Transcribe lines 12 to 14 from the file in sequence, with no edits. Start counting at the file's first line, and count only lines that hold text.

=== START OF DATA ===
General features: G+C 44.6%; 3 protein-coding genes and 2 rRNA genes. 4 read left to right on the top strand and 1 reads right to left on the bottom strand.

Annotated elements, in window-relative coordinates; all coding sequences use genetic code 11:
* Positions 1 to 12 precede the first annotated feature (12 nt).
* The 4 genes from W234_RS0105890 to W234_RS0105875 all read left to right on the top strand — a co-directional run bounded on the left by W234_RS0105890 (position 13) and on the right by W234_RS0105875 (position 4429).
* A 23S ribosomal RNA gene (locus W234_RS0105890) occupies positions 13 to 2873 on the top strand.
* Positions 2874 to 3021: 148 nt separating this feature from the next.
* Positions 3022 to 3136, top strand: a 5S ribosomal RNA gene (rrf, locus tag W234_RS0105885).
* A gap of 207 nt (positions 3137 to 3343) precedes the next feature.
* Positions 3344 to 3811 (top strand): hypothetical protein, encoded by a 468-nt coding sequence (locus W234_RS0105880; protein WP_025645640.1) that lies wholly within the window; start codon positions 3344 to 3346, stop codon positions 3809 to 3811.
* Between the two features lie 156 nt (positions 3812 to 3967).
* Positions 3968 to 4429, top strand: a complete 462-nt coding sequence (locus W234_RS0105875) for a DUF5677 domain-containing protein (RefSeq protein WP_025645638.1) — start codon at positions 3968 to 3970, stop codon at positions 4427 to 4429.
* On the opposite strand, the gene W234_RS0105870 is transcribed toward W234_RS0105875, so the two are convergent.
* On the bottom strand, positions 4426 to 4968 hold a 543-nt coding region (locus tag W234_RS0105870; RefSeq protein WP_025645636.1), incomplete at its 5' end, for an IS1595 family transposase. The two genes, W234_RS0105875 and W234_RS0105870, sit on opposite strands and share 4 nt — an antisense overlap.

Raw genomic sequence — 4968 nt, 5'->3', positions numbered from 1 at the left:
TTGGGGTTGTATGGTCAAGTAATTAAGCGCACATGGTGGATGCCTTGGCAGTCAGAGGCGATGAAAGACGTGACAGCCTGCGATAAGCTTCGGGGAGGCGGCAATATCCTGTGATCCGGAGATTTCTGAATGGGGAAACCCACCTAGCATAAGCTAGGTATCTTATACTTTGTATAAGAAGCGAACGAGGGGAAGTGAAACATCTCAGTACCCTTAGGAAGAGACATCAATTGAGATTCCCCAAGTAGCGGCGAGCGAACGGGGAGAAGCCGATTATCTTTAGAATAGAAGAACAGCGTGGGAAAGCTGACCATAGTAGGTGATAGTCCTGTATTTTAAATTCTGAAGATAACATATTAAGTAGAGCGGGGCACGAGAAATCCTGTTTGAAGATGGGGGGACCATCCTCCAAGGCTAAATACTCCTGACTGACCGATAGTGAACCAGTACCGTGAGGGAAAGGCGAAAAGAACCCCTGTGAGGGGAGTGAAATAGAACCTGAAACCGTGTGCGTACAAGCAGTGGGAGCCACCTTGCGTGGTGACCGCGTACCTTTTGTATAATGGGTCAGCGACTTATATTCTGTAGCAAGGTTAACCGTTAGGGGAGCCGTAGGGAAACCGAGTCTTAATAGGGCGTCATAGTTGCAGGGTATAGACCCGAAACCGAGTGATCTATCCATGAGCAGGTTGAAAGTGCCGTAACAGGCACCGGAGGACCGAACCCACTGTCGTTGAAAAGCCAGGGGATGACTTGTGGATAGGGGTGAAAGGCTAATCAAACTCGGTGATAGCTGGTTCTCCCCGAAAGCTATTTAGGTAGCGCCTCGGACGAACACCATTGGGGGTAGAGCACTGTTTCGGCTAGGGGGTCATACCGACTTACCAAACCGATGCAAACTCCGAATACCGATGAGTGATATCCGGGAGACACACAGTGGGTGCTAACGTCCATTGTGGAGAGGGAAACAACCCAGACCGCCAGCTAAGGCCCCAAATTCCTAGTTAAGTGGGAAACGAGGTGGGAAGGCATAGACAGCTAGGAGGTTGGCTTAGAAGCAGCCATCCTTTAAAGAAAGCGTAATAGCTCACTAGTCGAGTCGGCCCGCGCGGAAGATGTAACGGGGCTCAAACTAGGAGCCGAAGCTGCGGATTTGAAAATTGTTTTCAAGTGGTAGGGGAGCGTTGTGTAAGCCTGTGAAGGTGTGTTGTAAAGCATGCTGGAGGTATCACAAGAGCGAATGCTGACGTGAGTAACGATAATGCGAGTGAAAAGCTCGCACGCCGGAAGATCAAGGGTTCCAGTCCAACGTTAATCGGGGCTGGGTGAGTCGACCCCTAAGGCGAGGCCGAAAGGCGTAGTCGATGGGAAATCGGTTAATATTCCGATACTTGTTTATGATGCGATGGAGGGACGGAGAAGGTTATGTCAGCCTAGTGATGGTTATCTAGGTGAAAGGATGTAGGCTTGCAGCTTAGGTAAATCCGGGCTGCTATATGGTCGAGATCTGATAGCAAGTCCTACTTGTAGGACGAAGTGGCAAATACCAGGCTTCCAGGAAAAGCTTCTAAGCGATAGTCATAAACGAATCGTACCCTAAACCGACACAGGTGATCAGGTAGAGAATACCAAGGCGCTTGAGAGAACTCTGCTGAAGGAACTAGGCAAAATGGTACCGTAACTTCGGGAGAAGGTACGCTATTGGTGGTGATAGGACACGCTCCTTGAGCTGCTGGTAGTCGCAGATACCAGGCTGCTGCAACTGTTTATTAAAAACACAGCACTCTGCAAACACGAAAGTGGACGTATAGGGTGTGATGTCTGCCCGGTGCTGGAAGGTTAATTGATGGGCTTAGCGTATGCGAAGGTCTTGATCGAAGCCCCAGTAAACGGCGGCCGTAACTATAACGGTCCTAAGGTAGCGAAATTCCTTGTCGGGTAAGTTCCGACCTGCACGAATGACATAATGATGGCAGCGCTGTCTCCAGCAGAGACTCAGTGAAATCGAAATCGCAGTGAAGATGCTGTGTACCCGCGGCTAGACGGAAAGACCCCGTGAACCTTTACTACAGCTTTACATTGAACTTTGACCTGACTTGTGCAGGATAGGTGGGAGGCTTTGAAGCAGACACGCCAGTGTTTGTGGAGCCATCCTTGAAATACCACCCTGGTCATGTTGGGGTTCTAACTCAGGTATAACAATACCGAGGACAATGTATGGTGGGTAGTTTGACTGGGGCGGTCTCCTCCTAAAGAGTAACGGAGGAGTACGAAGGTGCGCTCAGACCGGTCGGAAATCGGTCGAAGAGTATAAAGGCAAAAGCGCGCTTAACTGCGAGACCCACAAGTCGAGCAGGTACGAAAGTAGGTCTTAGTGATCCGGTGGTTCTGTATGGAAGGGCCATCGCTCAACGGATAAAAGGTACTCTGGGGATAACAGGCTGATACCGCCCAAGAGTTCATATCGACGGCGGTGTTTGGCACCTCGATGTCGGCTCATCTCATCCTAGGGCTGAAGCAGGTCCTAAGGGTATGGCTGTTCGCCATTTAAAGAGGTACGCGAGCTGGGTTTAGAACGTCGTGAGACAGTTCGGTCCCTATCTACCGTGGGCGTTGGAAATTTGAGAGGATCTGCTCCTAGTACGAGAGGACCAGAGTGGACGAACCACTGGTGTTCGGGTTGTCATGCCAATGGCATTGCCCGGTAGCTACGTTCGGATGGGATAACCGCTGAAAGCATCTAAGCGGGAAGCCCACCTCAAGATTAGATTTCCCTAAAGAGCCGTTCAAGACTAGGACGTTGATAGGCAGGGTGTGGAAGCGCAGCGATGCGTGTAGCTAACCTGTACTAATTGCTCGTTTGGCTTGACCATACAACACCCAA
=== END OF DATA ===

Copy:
* On the opposite strand, the gene W234_RS0105870 is transcribed toward W234_RS0105875, so the two are convergent.
* On the bottom strand, positions 4426 to 4968 hold a 543-nt coding region (locus tag W234_RS0105870; RefSeq protein WP_025645636.1), incomplete at its 5' end, for an IS1595 family transposase. The two genes, W234_RS0105875 and W234_RS0105870, sit on opposite strands and share 4 nt — an antisense overlap.

Raw genomic sequence — 4968 nt, 5'->3', positions numbered from 1 at the left: